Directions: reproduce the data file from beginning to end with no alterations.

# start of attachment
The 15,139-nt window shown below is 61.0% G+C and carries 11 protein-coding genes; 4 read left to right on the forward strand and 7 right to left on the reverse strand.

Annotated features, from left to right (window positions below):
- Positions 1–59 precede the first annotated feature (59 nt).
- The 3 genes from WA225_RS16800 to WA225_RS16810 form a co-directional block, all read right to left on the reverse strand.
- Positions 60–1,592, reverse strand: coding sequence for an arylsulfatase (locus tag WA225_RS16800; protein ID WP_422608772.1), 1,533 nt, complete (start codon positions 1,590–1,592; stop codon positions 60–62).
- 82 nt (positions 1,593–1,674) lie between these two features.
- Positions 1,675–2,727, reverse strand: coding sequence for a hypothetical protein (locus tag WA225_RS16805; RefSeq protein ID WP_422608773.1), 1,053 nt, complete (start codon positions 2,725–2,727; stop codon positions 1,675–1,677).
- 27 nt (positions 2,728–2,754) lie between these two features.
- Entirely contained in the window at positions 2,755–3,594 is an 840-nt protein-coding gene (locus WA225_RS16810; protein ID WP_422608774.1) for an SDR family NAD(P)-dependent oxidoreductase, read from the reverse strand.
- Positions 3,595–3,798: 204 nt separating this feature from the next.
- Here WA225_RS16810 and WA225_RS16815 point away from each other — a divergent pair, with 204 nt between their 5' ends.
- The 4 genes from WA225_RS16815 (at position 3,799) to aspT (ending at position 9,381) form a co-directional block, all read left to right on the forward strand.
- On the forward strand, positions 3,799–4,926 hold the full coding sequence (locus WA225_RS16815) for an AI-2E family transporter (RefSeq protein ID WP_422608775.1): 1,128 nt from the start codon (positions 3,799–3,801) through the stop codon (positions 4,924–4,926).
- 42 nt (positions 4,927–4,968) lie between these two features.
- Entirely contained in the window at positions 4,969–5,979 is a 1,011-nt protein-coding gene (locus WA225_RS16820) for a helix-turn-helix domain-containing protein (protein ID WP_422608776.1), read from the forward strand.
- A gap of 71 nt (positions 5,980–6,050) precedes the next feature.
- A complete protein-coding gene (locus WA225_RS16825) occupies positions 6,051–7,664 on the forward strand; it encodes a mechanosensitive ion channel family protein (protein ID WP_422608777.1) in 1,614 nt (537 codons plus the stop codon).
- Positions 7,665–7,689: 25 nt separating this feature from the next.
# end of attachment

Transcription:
The 15,139-nt window shown below is 61.0% G+C and carries 11 protein-coding genes; 4 read left to right on the forward strand and 7 right to left on the reverse strand.

Annotated features, from left to right (window positions below):
- Positions 1–59 precede the first annotated feature (59 nt).
- The 3 genes from WA225_RS16800 to WA225_RS16810 form a co-directional block, all read right to left on the reverse strand.
- Positions 60–1,592, reverse strand: coding sequence for an arylsulfatase (locus tag WA225_RS16800; protein ID WP_422608772.1), 1,533 nt, complete (start codon positions 1,590–1,592; stop codon positions 60–62).
- 82 nt (positions 1,593–1,674) lie between these two features.
- Positions 1,675–2,727, reverse strand: coding sequence for a hypothetical protein (locus tag WA225_RS16805; RefSeq protein ID WP_422608773.1), 1,053 nt, complete (start codon positions 2,725–2,727; stop codon positions 1,675–1,677).
- 27 nt (positions 2,728–2,754) lie between these two features.
- Entirely contained in the window at positions 2,755–3,594 is an 840-nt protein-coding gene (locus WA225_RS16810; protein ID WP_422608774.1) for an SDR family NAD(P)-dependent oxidoreductase, read from the reverse strand.
- Positions 3,595–3,798: 204 nt separating this feature from the next.
- Here WA225_RS16810 and WA225_RS16815 point away from each other — a divergent pair, with 204 nt between their 5' ends.
- The 4 genes from WA225_RS16815 (at position 3,799) to aspT (ending at position 9,381) form a co-directional block, all read left to right on the forward strand.
- On the forward strand, positions 3,799–4,926 hold the full coding sequence (locus WA225_RS16815) for an AI-2E family transporter (RefSeq protein ID WP_422608775.1): 1,128 nt from the start codon (positions 3,799–3,801) through the stop codon (positions 4,924–4,926).
- 42 nt (positions 4,927–4,968) lie between these two features.
- Entirely contained in the window at positions 4,969–5,979 is a 1,011-nt protein-coding gene (locus WA225_RS16820) for a helix-turn-helix domain-containing protein (protein ID WP_422608776.1), read from the forward strand.
- A gap of 71 nt (positions 5,980–6,050) precedes the next feature.
- A complete protein-coding gene (locus WA225_RS16825) occupies positions 6,051–7,664 on the forward strand; it encodes a mechanosensitive ion channel family protein (protein ID WP_422608777.1) in 1,614 nt (537 codons plus the stop codon).
- Positions 7,665–7,689: 25 nt separating this feature from the next.